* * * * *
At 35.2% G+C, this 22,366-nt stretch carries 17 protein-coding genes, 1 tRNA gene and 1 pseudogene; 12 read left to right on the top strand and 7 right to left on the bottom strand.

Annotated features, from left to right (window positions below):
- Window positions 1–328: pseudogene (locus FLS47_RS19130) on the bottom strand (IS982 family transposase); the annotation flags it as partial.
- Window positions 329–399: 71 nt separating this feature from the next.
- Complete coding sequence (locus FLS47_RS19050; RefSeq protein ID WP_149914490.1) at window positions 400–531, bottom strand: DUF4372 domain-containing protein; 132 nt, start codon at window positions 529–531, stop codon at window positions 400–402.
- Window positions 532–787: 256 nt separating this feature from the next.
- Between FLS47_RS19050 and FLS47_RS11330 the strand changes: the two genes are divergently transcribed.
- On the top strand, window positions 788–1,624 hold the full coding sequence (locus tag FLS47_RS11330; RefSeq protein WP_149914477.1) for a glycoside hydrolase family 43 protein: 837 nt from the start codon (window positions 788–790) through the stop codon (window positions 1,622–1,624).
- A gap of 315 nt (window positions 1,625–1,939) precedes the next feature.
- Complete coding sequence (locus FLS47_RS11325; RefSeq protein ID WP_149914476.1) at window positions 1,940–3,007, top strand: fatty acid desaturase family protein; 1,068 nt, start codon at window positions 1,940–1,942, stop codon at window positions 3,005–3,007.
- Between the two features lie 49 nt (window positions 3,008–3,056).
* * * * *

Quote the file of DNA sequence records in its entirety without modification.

At 35.2% G+C, this 22,366-nt stretch carries 17 protein-coding genes, 1 tRNA gene and 1 pseudogene; 12 read left to right on the top strand and 7 right to left on the bottom strand.

Annotated features, from left to right (window positions below):
- Window positions 1–328: pseudogene (locus FLS47_RS19130) on the bottom strand (IS982 family transposase); the annotation flags it as partial.
- Window positions 329–399: 71 nt separating this feature from the next.
- Complete coding sequence (locus FLS47_RS19050; RefSeq protein ID WP_149914490.1) at window positions 400–531, bottom strand: DUF4372 domain-containing protein; 132 nt, start codon at window positions 529–531, stop codon at window positions 400–402.
- Window positions 532–787: 256 nt separating this feature from the next.
- Between FLS47_RS19050 and FLS47_RS11330 the strand changes: the two genes are divergently transcribed.
- On the top strand, window positions 788–1,624 hold the full coding sequence (locus tag FLS47_RS11330; RefSeq protein WP_149914477.1) for a glycoside hydrolase family 43 protein: 837 nt from the start codon (window positions 788–790) through the stop codon (window positions 1,622–1,624).
- A gap of 315 nt (window positions 1,625–1,939) precedes the next feature.
- Complete coding sequence (locus FLS47_RS11325; RefSeq protein ID WP_149914476.1) at window positions 1,940–3,007, top strand: fatty acid desaturase family protein; 1,068 nt, start codon at window positions 1,940–1,942, stop codon at window positions 3,005–3,007.
- Between the two features lie 49 nt (window positions 3,008–3,056).